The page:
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Sunday, 16 October 2016

Article on Hypothesized Scottish Precambrian Impact Crater

Article on Hypothesized Scottish Precambrian Impact Crater

Massive crater under small Scottish town could be the crash site of the first meteorite to hit the British Isles
Thought to be under the small town of Lairg, northern Scotland, it be one of the 15 largest known craters.
By Press Association and Libby Plummer, Mail Online, September 21, 2016

It is certainly not the "first" meteorite impact in British Isles, as there undoubtedly have been older ones.
Instead, it might be simply the oldest known impact in the British Isles. (Presuming that older impacts certainly have occurred and not be either preserved of found.) Like all news articles, some of the substance of the science has gotten either lost or misinterpreted in translation to lay English.

An interesting observation is that the impact crater lies on a piece of crust composed of  Lewisian Gneiss that was part of Rodina. At the time that impact occurred, Rodina was being rifted apart to form Laurentia (prehistoric North America). This piece of crust ended up as part of the Laurentian continental margin. It was this rifting that created active rift basins, in which the Stoer and Sleat Groups accumulated and the ejecta blanket was buried and preserved. Thus, at the time the impact occurred, it hit within what became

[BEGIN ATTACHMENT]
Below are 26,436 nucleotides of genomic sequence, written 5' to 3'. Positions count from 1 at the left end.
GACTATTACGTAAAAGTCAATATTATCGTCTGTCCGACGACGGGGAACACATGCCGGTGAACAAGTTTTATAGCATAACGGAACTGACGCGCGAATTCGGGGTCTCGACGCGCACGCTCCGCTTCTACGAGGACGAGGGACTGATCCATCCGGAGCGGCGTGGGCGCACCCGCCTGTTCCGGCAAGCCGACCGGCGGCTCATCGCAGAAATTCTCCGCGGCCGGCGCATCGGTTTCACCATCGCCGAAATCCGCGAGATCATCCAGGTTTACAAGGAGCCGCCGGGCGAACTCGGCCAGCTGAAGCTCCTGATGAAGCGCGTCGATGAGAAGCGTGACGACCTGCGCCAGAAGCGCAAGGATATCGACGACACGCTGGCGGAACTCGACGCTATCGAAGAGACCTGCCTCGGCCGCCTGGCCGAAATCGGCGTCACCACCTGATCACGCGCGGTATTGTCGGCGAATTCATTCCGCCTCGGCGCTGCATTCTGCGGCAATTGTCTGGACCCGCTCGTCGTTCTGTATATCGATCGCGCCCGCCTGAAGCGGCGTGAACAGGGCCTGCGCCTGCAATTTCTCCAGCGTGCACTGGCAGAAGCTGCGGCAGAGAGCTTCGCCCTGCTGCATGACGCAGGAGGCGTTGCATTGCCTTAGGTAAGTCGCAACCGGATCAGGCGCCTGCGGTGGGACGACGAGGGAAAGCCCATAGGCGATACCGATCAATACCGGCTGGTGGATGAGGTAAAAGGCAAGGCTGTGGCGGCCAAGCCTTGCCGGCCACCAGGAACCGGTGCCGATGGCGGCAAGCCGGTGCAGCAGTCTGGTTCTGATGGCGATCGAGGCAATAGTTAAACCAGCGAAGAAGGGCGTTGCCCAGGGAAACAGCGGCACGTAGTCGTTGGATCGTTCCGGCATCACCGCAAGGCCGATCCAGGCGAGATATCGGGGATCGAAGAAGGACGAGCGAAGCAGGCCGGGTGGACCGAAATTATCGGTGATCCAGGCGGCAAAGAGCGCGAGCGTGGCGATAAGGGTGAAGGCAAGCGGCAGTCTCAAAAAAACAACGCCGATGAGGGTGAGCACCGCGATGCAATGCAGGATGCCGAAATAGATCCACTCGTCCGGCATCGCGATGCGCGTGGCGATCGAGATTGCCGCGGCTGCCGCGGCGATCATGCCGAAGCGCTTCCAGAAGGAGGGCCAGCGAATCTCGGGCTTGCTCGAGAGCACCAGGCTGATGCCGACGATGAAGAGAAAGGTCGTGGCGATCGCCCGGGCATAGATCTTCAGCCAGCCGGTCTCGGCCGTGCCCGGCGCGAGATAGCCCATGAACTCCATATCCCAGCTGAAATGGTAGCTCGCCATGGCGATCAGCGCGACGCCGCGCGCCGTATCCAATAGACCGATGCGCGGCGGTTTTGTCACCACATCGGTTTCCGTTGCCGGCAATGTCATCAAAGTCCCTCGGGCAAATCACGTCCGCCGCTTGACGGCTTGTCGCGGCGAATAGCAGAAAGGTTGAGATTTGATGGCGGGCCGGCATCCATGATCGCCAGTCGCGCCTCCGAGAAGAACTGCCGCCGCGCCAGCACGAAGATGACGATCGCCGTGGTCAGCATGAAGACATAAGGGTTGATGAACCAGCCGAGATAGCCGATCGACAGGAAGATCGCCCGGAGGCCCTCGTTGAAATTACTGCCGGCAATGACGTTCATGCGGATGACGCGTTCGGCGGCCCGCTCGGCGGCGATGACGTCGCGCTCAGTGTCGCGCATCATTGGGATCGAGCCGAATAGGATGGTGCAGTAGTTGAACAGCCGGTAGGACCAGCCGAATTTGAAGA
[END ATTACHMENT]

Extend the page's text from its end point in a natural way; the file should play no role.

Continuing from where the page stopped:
prehistoric North America and only much later ended up on the opposite side of the Atlantic.

A recent abstract is:

Simms, M. J., 2016, A Buried Impact Crater in Scotland. 79th Annual Meeting of the Meteoritical Society (2016) abstract no. 6090.

An older paper is:

Simms, M. J., 2015, The Stac Fada impact ejecta deposit and the Lairg Gravity Low: evidence for a buried Precambrian impact crater in Scotland? Proceedings of the Geologists’ Association. vol. 126, pp. 742–761

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